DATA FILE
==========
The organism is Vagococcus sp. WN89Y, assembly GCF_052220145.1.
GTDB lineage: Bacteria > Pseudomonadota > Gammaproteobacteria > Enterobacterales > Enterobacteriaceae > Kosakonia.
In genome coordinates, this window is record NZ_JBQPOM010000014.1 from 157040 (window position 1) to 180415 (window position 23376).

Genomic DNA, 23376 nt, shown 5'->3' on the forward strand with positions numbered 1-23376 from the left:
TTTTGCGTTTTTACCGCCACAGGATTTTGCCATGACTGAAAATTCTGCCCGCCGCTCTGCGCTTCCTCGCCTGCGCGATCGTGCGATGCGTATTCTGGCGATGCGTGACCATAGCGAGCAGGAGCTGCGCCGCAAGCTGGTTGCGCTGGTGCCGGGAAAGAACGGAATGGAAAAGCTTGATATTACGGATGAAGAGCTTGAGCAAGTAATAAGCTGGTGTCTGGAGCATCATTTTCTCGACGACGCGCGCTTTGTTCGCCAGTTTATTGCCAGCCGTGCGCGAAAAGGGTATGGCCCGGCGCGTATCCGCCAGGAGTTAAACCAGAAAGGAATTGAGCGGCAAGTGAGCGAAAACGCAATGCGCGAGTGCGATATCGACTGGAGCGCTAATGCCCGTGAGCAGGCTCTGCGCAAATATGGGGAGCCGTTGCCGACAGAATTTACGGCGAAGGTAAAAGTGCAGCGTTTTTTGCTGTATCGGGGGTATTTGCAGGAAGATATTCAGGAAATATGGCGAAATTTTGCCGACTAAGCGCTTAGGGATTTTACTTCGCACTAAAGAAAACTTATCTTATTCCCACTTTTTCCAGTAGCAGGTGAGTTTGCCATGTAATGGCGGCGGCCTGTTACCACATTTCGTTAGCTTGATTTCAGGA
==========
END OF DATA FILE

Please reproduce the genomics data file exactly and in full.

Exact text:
The organism is Vagococcus sp. WN89Y, assembly GCF_052220145.1.
GTDB lineage: Bacteria > Pseudomonadota > Gammaproteobacteria > Enterobacterales > Enterobacteriaceae > Kosakonia.
In genome coordinates, this window is record NZ_JBQPOM010000014.1 from 157040 (window position 1) to 180415 (window position 23376).

Genomic DNA, 23376 nt, shown 5'->3' on the forward strand with positions numbered 1-23376 from the left:
TTTTGCGTTTTTACCGCCACAGGATTTTGCCATGACTGAAAATTCTGCCCGCCGCTCTGCGCTTCCTCGCCTGCGCGATCGTGCGATGCGTATTCTGGCGATGCGTGACCATAGCGAGCAGGAGCTGCGCCGCAAGCTGGTTGCGCTGGTGCCGGGAAAGAACGGAATGGAAAAGCTTGATATTACGGATGAAGAGCTTGAGCAAGTAATAAGCTGGTGTCTGGAGCATCATTTTCTCGACGACGCGCGCTTTGTTCGCCAGTTTATTGCCAGCCGTGCGCGAAAAGGGTATGGCCCGGCGCGTATCCGCCAGGAGTTAAACCAGAAAGGAATTGAGCGGCAAGTGAGCGAAAACGCAATGCGCGAGTGCGATATCGACTGGAGCGCTAATGCCCGTGAGCAGGCTCTGCGCAAATATGGGGAGCCGTTGCCGACAGAATTTACGGCGAAGGTAAAAGTGCAGCGTTTTTTGCTGTATCGGGGGTATTTGCAGGAAGATATTCAGGAAATATGGCGAAATTTTGCCGACTAAGCGCTTAGGGATTTTACTTCGCACTAAAGAAAACTTATCTTATTCCCACTTTTTCCAGTAGCAGGTGAGTTTGCCATGTAATGGCGGCGGCCTGTTACCACATTTCGTTAGCTTGATTTCAGGA